Thursday, October 17, 2013

USPS Responds To Criticism of Its Annuity Estimates

For the first time I can remember, the U.S. Postal Service issued a formal response today to a Dead Tree Edition article, USPS Comes Up With Yet Another Way to Discourage Early Retirement. The response was submitted as a comment on that article, but I think it deserves to be called out as a separate article. I won't comment on the response, except to say that I'm glad USPS is apparently taking seriously the need for accurate FERS annuity estimates.

According to OPM’s audit results, the U.S. Postal Service leads all agencies in retirement application accuracy with a score of 97% for its August 2013 submissions.

Through our partnership with OPM Retirement and the National Personnel Records Center, the Postal Service has worked diligently to provide accurate and timely information, which reduced the backlog at OPM from a 7- to 10-month delay to currently 30 days or less before retirees are placed in interim payment status.

The Postal Service recently sent offers to approximately 16,000 Voluntary Early Retirement (VER) eligible employees; twelve employees reported receiving blank annuity estimates due to a processing issue. These employees were immediately provided a revised annuity estimate.

The Postal Service provides its employees with annuity estimates that display the estimated annuity amount for employees with and without a survivor annuity. It also provides the following information listed below on its annuity estimate:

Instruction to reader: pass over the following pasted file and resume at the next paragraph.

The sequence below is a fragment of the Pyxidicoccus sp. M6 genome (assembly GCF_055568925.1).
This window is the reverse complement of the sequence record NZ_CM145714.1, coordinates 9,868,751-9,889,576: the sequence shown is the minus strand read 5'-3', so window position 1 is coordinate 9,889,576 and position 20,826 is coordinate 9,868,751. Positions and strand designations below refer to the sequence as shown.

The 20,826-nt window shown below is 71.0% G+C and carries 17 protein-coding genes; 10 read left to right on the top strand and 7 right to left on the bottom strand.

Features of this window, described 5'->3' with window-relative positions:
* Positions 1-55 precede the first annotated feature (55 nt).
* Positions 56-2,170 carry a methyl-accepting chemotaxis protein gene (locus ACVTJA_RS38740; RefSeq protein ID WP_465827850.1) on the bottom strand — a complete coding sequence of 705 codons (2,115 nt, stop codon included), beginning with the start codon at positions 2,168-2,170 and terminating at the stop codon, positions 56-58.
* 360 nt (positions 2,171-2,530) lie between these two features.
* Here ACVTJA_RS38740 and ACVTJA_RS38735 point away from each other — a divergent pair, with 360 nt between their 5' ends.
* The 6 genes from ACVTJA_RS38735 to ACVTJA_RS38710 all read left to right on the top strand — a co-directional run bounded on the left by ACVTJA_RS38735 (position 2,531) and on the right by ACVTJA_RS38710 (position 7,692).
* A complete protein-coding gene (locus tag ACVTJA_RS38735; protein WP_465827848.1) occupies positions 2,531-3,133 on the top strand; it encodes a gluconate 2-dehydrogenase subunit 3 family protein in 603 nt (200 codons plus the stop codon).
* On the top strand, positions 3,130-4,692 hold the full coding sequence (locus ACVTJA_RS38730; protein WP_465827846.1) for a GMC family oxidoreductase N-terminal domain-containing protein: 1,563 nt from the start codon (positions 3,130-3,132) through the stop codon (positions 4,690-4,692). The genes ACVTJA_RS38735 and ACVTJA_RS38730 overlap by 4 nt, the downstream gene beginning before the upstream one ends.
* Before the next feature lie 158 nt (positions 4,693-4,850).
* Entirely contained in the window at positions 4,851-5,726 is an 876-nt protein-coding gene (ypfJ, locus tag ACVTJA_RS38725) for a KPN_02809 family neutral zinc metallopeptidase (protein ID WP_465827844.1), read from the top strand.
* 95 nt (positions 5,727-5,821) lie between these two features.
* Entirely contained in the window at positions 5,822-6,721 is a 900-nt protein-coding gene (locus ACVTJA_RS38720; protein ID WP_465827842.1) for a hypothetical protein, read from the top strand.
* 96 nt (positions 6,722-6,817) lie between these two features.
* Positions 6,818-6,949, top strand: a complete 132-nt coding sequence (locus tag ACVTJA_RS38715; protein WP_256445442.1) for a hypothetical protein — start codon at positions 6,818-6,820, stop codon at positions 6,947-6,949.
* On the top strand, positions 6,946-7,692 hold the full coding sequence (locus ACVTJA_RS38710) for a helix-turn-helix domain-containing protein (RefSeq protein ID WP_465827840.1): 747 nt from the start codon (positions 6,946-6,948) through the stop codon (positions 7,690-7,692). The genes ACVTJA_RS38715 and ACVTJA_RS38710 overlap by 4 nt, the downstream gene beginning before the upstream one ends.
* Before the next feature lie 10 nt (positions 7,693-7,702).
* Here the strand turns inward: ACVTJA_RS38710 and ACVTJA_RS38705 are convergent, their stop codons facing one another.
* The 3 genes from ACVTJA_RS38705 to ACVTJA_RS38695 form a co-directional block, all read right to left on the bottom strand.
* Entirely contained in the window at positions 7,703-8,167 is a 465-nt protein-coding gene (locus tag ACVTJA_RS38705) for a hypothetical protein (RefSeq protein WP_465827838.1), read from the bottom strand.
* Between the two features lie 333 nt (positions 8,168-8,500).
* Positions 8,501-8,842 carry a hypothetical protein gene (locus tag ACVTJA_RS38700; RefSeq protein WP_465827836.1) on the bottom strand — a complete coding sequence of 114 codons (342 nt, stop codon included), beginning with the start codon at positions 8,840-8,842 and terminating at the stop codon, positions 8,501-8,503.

• Retirement eligibility date 
  • Annuity computation date 
  • High-3 average salary 
  • Total actual service 
  • Accrued sick leave credit
  • 50% for FERS retirements effective through 12/31/2013 
  • 100% for FERS retirements effective on or after 01/01/2014 
  • 100% for all CSRS retirements 
  • Annual leave earned balance 
  • Terminal leave payment 
  • Cost of life insurance and FEHB coverage in retirement
The annuity estimate is based on up-to-date individual employee data and a comprehensive, validated service history for each employee, determined according to CSRS and FERS regulations. The service history identifies not only Postal Service service but also periods of military and prior civilian service and whether those periods of service are creditable for retirement eligibility and/or annuity computation.

OPM has validated Postal Service results as highly accurate as compared to actual OPM annuity determinations. The process is continually updated to reflect changes in retirement regulations; for example, estimates reflect the creditability of sick leave for the FERS annuity computation and the ability to make FERS redeposits.

The Postal Service does not provide annuity estimates for the FERS Special Retirement Supplement at this time -- the FERS Special Retirement Supplement is based on an OPM calculation of FERS service as a portion of 40 years of estimated Social Security earnings -- but we are currently working with our Supply Management office to find suppliers capable of leveraging their retirement software applications with our retirement applications to provide an estimated numeric value of the Special Retirement Supplement amount. We anticipate that this project will be completed this fiscal year. In the meantime, the Postal Service does provide a formula on the annuity estimate that shows the employee how to calculate the estimated amount of the Special Retirement Supplement using their own Social Security earnings.

We greatly value the service of all our employees, and we endeavor to do everything we can to contribute to a rewarding retirement.

8 comments:

Anonymous said...